International Tax Planning and Transfer Pricing Planning: Finland from a US perspective

Autor:Professor Dr. Rainer Zielke
Cargo del Autor:Professor in business economics at Østfold University College, Halden, Norway
Actualizado a:April 2017
 
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Contenido
  • 1 Abstract tax planning
  • 2 Abstract transfer pricing planning
    • 2.1 Introduction
    • 2.2 The high tax country Finland in the OECD context
    • 2.3 Transfer pricing rules of Finland
      • 2.3.1 Country-per-Country (CbC) reporting
      • 2.3.2 Laws and rules
      • 2.3.3 Arm's length principle
      • 2.3.4 Transfer pricing methods
      • 2.3.5 Definition of related companies
      • 2.3.6 Reporting requirements
      • 2.3.7 Documentation requirements
      • 2.3.8 Cost sharing
      • 2.3.9 Business restructuring
      • 2.3.10 Interaction between customs valuation and transfer pricing
      • 2.3.11 Dispute resolution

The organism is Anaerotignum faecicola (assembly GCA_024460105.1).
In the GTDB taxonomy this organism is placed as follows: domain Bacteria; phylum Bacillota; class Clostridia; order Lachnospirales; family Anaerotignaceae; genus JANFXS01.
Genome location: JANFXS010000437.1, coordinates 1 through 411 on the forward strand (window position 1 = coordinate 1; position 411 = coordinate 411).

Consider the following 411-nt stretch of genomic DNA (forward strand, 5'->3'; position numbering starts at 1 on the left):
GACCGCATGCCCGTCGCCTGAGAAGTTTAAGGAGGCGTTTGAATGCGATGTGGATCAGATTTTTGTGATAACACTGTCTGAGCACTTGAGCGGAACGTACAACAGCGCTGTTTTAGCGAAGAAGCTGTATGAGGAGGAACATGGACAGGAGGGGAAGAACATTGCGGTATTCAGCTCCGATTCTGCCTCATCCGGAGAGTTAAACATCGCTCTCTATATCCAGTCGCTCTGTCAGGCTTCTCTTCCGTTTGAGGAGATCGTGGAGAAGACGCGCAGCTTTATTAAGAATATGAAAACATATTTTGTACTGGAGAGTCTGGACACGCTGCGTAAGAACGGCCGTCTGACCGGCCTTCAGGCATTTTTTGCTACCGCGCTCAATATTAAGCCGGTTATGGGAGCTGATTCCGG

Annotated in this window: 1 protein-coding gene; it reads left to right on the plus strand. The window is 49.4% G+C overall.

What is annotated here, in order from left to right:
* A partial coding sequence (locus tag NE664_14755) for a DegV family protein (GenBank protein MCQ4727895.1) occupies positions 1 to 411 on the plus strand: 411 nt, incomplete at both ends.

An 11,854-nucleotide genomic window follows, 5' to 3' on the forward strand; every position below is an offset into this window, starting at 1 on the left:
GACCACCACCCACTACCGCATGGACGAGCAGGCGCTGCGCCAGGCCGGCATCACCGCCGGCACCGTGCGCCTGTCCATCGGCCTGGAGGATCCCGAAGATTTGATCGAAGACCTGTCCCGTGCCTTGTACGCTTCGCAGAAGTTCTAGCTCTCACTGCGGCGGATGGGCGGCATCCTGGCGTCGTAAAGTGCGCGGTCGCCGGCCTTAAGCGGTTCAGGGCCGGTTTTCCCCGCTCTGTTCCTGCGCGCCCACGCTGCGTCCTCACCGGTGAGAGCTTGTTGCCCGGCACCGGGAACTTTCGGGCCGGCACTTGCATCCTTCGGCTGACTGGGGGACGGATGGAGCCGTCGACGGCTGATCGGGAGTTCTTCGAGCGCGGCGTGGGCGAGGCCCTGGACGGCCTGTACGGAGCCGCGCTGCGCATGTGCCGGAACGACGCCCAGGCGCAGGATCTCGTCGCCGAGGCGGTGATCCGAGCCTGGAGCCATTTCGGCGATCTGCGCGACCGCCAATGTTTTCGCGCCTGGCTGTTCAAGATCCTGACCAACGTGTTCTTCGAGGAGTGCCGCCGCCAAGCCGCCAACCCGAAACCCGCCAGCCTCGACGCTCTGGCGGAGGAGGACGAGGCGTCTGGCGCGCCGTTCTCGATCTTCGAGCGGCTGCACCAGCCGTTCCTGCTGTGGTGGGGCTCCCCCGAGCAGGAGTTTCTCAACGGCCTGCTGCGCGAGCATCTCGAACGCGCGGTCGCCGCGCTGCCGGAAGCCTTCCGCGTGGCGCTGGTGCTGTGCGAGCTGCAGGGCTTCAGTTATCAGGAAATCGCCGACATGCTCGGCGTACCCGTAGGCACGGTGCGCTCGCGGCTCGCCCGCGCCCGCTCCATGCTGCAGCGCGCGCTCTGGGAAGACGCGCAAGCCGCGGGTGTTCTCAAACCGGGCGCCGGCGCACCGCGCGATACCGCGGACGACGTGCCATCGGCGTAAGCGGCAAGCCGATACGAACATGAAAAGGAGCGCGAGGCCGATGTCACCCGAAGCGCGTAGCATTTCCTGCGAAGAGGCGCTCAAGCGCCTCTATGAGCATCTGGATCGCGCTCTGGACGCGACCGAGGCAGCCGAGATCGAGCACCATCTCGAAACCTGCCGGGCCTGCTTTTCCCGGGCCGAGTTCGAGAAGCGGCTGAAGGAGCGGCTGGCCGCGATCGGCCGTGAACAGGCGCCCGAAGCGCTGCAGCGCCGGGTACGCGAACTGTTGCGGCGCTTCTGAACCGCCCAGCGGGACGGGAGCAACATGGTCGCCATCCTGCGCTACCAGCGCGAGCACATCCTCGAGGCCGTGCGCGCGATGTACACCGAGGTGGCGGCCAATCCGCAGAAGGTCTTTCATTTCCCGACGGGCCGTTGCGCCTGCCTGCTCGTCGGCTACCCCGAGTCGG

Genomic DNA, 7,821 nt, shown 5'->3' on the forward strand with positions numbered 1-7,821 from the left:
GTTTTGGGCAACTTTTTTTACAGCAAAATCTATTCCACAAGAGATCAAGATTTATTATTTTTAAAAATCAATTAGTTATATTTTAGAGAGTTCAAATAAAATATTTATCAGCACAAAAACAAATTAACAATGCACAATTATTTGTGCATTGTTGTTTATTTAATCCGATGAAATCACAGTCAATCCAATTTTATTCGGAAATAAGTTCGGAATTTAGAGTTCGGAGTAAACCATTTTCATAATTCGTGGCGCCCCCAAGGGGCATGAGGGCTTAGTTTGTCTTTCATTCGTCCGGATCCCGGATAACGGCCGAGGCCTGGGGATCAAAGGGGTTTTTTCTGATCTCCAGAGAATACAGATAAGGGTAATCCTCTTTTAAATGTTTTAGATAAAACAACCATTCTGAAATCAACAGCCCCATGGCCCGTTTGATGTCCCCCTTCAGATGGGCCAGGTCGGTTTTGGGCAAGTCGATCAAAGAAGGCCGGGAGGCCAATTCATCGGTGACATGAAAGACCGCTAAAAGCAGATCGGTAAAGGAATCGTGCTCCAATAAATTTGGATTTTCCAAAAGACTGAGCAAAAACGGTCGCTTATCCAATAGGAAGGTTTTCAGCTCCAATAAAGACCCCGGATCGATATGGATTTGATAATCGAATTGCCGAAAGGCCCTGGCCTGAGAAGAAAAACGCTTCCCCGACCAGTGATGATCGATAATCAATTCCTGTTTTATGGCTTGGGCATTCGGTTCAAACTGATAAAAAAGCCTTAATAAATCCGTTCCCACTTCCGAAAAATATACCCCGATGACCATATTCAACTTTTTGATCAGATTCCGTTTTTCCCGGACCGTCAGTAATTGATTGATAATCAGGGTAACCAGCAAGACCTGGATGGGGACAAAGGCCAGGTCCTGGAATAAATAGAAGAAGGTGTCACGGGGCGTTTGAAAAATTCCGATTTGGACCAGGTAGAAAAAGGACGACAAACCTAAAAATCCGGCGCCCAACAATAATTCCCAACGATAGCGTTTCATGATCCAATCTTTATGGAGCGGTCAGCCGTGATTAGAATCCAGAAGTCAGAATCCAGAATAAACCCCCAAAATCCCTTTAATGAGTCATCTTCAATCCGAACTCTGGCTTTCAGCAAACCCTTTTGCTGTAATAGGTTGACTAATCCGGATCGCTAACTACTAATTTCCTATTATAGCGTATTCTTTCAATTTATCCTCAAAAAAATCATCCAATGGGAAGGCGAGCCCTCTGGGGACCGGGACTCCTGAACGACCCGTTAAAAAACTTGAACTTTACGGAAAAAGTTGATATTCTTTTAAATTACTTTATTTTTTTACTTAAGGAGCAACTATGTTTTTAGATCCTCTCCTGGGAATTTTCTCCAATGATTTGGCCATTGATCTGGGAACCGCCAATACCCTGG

• 2.4 Calculation of the case studies in international tax planning between Finland and the USA
      • 2.4.1 Design of the tables
      • 2.4.2 The treaty Finland-USA in brief
      • 2.4.3 BEPS Project progress
      • 2.4.4 Finland in brief
      • 2.4.5 The USA in brief
      • 2.4.6 Design of case studies
      • 2.4.7 Case study 1: Dividends from Finland to the US
      • 2.4.8 Case study 2: Interests from Finland to the US
      • 2.4.9 Case study 3: Royalties from Finland to the US
      • 2.4.10 Case study 4: Management and technical service fees from Finland to the US
      • 2.4.11 Case study 5: Capital gains with Finland as asset country to the US as seller country
      • 2.4.12 Case study 6: Dividends from the US to Finland
      • 2.4.13 Case study 7: Interests from the US to Finland
      • 2.4.14 Case study 8: Royalties from the US to Finland
      • 2.4.15 Case study 9: Management and technical service fees from the US to Finland
      • 2.4.16 Case study 10: Capital gains with the US as asset country and Finland as seller country
    • 2.5 Concluding remarks
  • 3 Notes
Abstract tax planning